Historians have long debated the causes of the French Revolution. Perhaps this is because it was a result of a multitude of factors as opposed to just a single one. A combination of several social, political and economic causes led to upheaval of the Ancien Régime, the system of law and government in France prior to the French Revolution in 1789.
During the eighteenth century, French society was divided into three classes, or estates: the clergy, nobility and the common people. The clergy came to be called the First Estate while the nobility and the common people came to be called the Second and Third Estates, respectively. This social system in France was so corrupt that the few, the First and Second Estates, held all the power while the majority, the Third Estate, was left to suffer. The first two estates had many privileges over the Third Estate, the most important of which was that they paid fewer taxes. The intendants who were in charge of collecting taxes from the administrative districts that France was divided into often bent the rules at will for family or friends because of the enormous power they had. As a result, those who did not have much to begin with were burdened with even more taxes (Young). In addition, they had certain expenditures, such as the one which prevented peasants from killing animals that destroyed their crops simply so that they could be preserved as game for the nobles. Moreover, they also controlled the courts and the local government (Young). Emmanuel Joseph Sieyes, a French clergyman and political writer at the time, described the government as “the patrimony of a particular class, it has been distended beyond all measure ; places have been created not on account of the necessities of the governed, but in the interests of the governing … (Sieyes). However, a few commoners took advantage of the new trading opportunities and industries at the time and were thus able to gain considerable knowledge, wealth and power. Some were even able to buy noble positions (The Causes of the French Revolution). As a result, the bourgeoisie, as this group came to be called, ended up leading the entire Third Estate in a social revolution against the large disparity between the nobility and the common people resulting from the rigid social structure established during the Middle Ages.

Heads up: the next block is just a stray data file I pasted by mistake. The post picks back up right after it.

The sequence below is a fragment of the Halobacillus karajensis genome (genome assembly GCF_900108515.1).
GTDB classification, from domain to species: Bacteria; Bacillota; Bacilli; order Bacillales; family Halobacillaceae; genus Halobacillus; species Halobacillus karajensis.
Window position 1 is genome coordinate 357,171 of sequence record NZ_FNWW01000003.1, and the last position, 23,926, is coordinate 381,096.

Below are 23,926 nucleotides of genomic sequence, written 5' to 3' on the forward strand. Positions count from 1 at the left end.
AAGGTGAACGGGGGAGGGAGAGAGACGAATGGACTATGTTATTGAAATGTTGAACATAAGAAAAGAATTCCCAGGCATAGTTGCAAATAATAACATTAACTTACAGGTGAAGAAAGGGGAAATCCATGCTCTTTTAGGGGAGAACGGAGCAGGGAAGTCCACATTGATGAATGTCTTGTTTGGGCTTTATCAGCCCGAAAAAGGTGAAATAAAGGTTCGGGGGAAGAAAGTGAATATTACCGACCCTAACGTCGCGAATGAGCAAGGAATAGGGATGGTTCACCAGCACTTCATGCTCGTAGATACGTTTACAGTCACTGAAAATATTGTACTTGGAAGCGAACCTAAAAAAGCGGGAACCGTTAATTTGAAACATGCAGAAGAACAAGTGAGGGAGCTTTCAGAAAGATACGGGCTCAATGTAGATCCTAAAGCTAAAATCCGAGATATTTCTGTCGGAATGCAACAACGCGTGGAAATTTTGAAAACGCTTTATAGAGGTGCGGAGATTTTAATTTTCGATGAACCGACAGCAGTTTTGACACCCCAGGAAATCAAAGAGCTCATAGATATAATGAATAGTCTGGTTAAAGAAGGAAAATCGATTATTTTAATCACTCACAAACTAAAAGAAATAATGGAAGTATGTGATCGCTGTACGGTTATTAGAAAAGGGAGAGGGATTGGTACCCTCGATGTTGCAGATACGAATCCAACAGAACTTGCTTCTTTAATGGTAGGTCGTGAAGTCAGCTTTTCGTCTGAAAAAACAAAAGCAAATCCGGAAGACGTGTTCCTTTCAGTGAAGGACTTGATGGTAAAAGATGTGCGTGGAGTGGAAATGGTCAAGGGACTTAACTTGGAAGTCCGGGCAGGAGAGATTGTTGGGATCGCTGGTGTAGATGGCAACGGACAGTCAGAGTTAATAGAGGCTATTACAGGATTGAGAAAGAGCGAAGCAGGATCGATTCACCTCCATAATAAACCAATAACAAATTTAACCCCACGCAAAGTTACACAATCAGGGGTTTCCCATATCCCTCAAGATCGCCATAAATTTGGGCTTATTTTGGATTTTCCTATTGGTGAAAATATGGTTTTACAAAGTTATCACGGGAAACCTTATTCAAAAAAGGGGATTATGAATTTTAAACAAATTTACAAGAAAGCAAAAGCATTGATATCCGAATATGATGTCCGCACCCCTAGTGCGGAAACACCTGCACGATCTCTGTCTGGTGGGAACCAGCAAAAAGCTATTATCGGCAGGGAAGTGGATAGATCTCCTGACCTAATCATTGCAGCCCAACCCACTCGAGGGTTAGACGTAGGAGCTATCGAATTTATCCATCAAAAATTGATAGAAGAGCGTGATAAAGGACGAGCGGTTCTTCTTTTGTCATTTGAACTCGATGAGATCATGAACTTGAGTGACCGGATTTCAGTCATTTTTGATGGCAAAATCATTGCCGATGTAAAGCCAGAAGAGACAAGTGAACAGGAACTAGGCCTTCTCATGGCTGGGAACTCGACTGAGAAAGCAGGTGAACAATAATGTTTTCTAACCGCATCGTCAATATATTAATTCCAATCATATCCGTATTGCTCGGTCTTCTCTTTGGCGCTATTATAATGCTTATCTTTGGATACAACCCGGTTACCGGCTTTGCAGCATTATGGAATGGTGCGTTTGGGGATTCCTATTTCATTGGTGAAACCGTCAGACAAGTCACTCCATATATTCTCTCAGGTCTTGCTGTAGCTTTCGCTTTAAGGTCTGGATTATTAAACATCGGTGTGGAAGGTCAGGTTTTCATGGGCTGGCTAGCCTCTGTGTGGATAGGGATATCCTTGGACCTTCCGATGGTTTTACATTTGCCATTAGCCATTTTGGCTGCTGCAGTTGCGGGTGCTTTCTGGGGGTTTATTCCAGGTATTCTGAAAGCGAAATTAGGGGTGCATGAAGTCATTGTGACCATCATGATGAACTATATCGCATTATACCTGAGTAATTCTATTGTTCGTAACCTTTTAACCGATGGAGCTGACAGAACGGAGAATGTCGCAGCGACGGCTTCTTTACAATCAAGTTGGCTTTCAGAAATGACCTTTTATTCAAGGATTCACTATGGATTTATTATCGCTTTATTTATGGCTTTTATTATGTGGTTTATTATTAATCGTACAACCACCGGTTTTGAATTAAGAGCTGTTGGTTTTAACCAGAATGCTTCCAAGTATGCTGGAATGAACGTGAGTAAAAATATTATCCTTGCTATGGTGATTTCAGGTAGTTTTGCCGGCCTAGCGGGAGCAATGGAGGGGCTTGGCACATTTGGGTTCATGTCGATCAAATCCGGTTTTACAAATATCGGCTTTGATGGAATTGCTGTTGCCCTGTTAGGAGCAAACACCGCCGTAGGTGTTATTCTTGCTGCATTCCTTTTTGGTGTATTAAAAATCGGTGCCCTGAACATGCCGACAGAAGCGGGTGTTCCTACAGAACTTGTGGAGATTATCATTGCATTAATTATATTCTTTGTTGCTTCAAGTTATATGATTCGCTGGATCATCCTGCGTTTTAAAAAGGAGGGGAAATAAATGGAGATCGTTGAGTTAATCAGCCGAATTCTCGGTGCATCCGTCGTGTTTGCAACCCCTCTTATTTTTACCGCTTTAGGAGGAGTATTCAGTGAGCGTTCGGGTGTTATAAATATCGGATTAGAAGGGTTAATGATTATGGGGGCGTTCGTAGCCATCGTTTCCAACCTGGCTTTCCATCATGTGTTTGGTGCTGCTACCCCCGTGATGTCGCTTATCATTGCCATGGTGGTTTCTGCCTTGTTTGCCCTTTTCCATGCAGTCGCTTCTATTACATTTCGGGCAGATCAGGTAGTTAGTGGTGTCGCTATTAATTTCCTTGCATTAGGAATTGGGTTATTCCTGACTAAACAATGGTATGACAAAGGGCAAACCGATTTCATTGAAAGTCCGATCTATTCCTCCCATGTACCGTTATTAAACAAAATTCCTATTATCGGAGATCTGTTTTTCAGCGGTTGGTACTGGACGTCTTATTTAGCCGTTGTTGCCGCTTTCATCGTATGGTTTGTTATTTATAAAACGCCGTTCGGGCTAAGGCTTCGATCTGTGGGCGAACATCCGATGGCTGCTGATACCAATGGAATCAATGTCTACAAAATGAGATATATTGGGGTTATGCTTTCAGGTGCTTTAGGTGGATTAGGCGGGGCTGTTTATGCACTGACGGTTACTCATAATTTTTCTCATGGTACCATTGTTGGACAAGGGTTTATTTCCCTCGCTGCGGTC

In addition, ideas from the Enlightenment helped generate ideas of liberty and equality among the general populace of France. Although Enlightenment philosophers did not call for a violent revolution, their ideas did challenge the status quo at the time (Taylor). For example, John Locke’s idea that taking up arms against tyranny was right and that all men should have certain rights were ones that appealed to the French. These ideas, in turn, helped create a new, revolutionary mindset among the people. Hence, new Enlightenment ideas about politics and society helped leaders define issues and seek solutions.